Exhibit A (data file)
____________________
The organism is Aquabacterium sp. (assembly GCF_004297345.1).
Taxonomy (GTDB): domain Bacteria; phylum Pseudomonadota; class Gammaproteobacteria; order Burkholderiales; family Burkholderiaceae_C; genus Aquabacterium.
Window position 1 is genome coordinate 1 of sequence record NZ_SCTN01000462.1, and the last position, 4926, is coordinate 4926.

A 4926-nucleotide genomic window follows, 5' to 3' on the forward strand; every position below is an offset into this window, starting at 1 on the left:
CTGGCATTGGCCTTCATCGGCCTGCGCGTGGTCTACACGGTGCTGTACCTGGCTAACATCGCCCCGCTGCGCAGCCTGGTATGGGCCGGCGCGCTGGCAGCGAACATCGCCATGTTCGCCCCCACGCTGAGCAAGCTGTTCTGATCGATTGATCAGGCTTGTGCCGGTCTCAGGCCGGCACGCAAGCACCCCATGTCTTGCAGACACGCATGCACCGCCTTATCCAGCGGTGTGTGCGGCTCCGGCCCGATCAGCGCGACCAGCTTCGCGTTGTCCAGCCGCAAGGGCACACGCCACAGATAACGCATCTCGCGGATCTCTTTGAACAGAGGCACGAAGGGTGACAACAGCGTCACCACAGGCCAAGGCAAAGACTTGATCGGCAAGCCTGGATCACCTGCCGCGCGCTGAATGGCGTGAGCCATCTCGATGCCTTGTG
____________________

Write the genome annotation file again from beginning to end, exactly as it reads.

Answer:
The organism is Aquabacterium sp. (assembly GCF_004297345.1).
Taxonomy (GTDB): domain Bacteria; phylum Pseudomonadota; class Gammaproteobacteria; order Burkholderiales; family Burkholderiaceae_C; genus Aquabacterium.
Window position 1 is genome coordinate 1 of sequence record NZ_SCTN01000462.1, and the last position, 4926, is coordinate 4926.

A 4926-nucleotide genomic window follows, 5' to 3' on the forward strand; every position below is an offset into this window, starting at 1 on the left:
CTGGCATTGGCCTTCATCGGCCTGCGCGTGGTCTACACGGTGCTGTACCTGGCTAACATCGCCCCGCTGCGCAGCCTGGTATGGGCCGGCGCGCTGGCAGCGAACATCGCCATGTTCGCCCCCACGCTGAGCAAGCTGTTCTGATCGATTGATCAGGCTTGTGCCGGTCTCAGGCCGGCACGCAAGCACCCCATGTCTTGCAGACACGCATGCACCGCCTTATCCAGCGGTGTGTGCGGCTCCGGCCCGATCAGCGCGACCAGCTTCGCGTTGTCCAGCCGCAAGGGCACACGCCACAGATAACGCATCTCGCGGATCTCTTTGAACAGAGGCACGAAGGGTGACAACAGCGTCACCACAGGCCAAGGCAAAGACTTGATCGGCAAGCCTGGATCACCTGCCGCGCGCTGAATGGCGTGAGCCATCTCGATGCCTTGTG